At first sight, I didn’t even know what I was looking at. All I saw was a ramshackle assembly of wood…wooden bars and tables, something that looked like a ladder and quite a bit of rope dangling from rusty hooks. Not a soul in sight either who was doing anything with these strange gadgets which would have enlightened me as to their function.

But, help was at hand and I burst out laughing. In front of each of the ‘machines’ was a drawing of some stick men showing what you were supposed to do. I found that hilarious. However, the tables and bars looked so fragile and covered with dust that I doubt anybody has followed the sign instructions in a long time. I didn’t attempt to exercise either, in case something collapsed on me, but I was comforted to see, that in the days of sophisticated gym machinery, there were still some places in this world where you could exercise by dangling from a tree so to speak.

Have you ever seen or used a ‘beach gym’ of this kind?

The magic world of Sharjah

In case you wonder: Sharjah is a small emirate close to its much better known sister Dubai. Never heard of it? Neither did I, until a writer friend of mine decided to spend some time there and invited me over from Beirut for a weekend. After only one night I have already fallen under Sharjah’s spell.

It all started with a certain spirituality and much food for thought. I flew with Air Arabia, a relatively new low cost airline which had the great advantage of a direct 3 hour flight and a really affordable ticket. We boarded, settled down, started to taxi and before the usual safety instructions came over the speakers, there was a pause and then the pilot announced that we would start out journey with a prayer. And that was exactly what followed.

I was sitting in an aisle seat and next to me, by the window, sat a Lebanese gentleman  whose fingers never ceased to glide through the beads of his rosary and caressing the cross. His  lips never stopped murmuring . On my left, across the aisle, sat another gentleman, clearly a Muslim, holding HIS  beads and doing exactly the same as my neighbor to the right. I’m sure you can see why this situation was thought provoking.

Whether it was the prayers or the pilot’s skill or both..we arrived safe and sound. The Arabian Sea, the desert and ruler straight roads appeared  below the wings as we came in for landing. Sharjah has a small easy to negotiate airport and I whizzed through immigration warmly welcomed by the official.

Once outside I found a taxi, driven by a lady, extremely smartly turned out in a sky blue uniform with a white veil and wearing white gloves. That came as quite a surprise. I didn’t really expect a female taxi driver in the Emirates, but, as she pointed out to me with a sweet smile: “My male colleagues still stare at me all the time, they aren’t used to seeing a woman drive a taxi”. But drive she did, like the devil and with a lot of stories along the way.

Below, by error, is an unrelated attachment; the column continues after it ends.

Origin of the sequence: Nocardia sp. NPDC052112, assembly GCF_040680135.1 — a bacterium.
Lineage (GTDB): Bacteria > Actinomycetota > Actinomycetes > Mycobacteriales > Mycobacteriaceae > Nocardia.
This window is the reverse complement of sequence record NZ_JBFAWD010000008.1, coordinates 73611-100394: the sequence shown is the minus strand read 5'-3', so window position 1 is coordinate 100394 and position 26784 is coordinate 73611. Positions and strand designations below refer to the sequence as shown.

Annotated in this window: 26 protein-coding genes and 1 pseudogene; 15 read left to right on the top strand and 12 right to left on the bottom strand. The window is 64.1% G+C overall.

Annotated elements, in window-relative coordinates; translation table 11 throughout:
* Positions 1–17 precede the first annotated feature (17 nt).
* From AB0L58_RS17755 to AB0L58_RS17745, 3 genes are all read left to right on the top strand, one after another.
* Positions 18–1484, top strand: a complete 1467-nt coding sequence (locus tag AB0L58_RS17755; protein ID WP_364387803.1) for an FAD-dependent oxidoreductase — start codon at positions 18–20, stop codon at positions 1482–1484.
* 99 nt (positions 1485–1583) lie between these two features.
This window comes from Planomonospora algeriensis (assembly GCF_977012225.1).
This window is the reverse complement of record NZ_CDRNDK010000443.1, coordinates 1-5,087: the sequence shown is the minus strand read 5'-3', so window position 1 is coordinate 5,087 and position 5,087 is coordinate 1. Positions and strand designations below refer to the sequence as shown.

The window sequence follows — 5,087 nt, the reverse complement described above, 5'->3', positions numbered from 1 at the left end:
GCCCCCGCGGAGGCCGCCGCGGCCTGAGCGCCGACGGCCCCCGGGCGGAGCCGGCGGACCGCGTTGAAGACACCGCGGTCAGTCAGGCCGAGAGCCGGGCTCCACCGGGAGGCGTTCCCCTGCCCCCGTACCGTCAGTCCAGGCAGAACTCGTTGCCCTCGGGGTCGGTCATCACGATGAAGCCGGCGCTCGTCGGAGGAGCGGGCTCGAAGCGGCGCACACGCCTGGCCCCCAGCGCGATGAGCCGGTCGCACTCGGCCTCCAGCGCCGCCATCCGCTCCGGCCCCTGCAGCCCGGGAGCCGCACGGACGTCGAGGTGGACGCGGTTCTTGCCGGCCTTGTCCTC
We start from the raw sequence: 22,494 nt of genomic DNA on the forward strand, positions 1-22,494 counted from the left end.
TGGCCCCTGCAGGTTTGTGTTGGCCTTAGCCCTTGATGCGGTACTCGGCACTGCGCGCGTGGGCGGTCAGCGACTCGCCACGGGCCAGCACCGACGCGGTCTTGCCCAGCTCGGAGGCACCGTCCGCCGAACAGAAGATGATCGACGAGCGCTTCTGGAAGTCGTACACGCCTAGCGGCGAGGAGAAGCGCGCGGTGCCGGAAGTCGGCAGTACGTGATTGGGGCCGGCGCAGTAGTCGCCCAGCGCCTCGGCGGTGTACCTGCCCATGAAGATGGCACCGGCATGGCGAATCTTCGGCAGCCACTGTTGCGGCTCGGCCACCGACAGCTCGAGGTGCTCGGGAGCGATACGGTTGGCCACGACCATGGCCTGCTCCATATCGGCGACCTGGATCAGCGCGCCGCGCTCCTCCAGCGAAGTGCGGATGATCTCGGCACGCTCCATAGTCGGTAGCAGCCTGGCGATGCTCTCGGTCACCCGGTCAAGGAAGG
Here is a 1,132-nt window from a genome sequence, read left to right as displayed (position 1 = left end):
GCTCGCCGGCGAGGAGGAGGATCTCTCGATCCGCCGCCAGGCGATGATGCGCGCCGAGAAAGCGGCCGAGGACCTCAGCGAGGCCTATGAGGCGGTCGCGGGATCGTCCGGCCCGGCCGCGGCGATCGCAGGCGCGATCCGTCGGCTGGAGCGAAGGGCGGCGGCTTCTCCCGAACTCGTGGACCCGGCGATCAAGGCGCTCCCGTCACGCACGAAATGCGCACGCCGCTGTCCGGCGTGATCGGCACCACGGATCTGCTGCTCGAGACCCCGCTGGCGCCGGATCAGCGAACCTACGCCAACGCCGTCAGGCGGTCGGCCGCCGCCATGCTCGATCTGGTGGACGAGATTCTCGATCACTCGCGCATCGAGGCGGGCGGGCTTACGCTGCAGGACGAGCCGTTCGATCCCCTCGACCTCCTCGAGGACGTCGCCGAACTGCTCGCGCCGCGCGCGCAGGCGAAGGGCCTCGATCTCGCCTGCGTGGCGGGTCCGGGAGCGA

I am staying in the same apartment building where my friend has settled for the time being. It was evening and a Friday, therefore very quiet and many shops closed. This area of Sharjah is mostly populated by a vast Indian and Pakistani community, so I saw more saris than Arab garb. Interesting.

First order of the day, or rather the evening was to get some food into our stomach. We found a little restaurant with outdoors tables and ordered what thye called an Arabic platter for two. The dish turned out to be one of the best rice, meat, chicken, salad combos I have ever tasted. There was so much, it could  easily have fed three and all for about $12.

Arabic platter for two

Fortified and with night falling, we made our way along the Corniche which borders the Sharjah creek to the old souk. And that’s where the real magic started. Massive, centuries old stone walls encircle the area and heavy, carved wooden doors mark the entrance to the shops.

Outer walls of the Old Soukh

Soukh alley on a Friday

As I said, this was Friday and what we experienced was a normally thriving and bustling market place…. nearly  empty and abandoned. Our footsteps resounded on the marble  floors echoing off the thick walls as we walked along the tiny alleys, only watched over by a lonely guard perched on his stool with his eyes half closed. A very few shops were open and displayed enticing merchandise, among them  ancient musical instruments.

Ancient musical instruments

The entire atmosphere  was unreal and eerie, to the extend that we, involuntarily, started to whisper. Then we broke out laughing: ‘Can you imagine this? We are whispering in a souk!!!”.

A half moon, lying on its back added to the  dreamlike scenario, making my first night in Sharjah an unforgettable experience.

Now, I’m going to look at it by daylight to find out if the magic continues.